San Francisco Chronicle
SpaceX returns 4 astronauts in rare splashdown at night
CAPE CANAVERAL — SpaceX safely returned four astronauts from the International Space Station on Sunday, making the first U.S. crew splashdown in darkness since the Apollo 8 moonshot.
The Dragon capsule parachuted into the Gulf of Mexico off the coast of Panama City, Fla., just before 3 a.m., ending the second astronaut flight for Elon Musk’s company.
The astronauts, three American and one Japanese, flew back in the same capsule — named Resilience — in which they launched from NASA’s Kennedy Space Center in November.
“We welcome you back to planet Earth and thanks for flying SpaceX,” SpaceX’s Mission Control radioed moments after splashdown. “For those of you enrolled in our frequent flyer program, you’ve earned 68 million miles on this voyage.”
Within a halfhour of splashdown, the charred capsule was hoisted onto the recovery ship, with the astronauts exiting soon after. NASA and SpaceX managers marveled at how fast and smooth the operation went. The company’s senior adviser, Hans Koenigsmann, said “it looked more like a race car pit stop than anything else.”
Commander Mike Hopkins was the first one out, doing a little dance as he emerged under the intense spotlights.
“It’s amazing what can be accomplished when people come together,” he told SpaceX flight controllers at company headquarters in Hawthorne (Los Angeles County). “Quite frankly, you all are changing the world. Congratulations.”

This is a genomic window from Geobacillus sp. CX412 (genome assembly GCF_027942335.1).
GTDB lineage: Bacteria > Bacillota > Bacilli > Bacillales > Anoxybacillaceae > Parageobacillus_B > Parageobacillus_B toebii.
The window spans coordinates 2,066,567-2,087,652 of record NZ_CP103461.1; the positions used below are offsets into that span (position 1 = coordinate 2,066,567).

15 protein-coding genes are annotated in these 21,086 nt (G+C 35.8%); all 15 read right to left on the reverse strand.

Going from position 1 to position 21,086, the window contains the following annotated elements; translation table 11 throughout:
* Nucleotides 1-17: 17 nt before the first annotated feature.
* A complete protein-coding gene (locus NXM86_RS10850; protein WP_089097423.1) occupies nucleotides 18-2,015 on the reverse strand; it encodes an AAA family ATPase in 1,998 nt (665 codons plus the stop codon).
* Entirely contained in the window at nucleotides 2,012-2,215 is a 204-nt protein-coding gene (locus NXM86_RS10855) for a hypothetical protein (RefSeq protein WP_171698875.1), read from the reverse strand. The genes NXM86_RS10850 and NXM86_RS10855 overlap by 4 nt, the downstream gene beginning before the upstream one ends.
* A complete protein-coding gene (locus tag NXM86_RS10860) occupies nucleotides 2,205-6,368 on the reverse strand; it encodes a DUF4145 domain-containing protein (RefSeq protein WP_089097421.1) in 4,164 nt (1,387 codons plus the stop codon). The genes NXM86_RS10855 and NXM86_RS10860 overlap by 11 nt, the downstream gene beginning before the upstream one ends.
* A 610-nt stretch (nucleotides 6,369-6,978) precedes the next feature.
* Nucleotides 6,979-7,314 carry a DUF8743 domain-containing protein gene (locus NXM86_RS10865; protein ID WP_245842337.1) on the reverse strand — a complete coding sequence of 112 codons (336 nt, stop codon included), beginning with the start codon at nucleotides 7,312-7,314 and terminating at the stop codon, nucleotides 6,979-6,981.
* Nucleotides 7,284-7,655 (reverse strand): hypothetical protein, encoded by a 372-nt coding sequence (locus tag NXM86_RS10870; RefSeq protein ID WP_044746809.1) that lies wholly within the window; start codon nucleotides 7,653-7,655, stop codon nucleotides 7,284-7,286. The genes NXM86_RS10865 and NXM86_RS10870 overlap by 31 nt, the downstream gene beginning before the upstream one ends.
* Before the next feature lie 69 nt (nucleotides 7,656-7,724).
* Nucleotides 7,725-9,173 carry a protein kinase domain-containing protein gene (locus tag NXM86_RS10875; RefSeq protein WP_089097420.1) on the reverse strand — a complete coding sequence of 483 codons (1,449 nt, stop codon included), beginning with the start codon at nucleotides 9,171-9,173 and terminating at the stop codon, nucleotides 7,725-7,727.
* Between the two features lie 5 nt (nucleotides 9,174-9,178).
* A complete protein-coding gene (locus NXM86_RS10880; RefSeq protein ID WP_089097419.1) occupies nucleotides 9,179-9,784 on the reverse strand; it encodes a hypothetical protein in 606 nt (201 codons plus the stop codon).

Saturday night’s undocking left seven people at the space station, four of whom arrived a week ago via SpaceX.
“Earthbound!” NASA astronaut Victor Glover, the capsule’s pilot, tweeted after departing the station. “One step closer to family and home!”
Hopkins and NASA astronaut Victor Glover, the capsule’s pilot — along with NASA’s Shannon Walker and Japan’s Soichi Noguchi — should have returned to Earth last Wednesday, but high winds forced SpaceX to pass up a pair of daytime landing attempts. Managers switched to a rare splashdown in darkness to take advantage of calm weather.
Apollo 8 ended with a predawn splashdown in the Pacific near Hawaii on Dec. 27, 1968.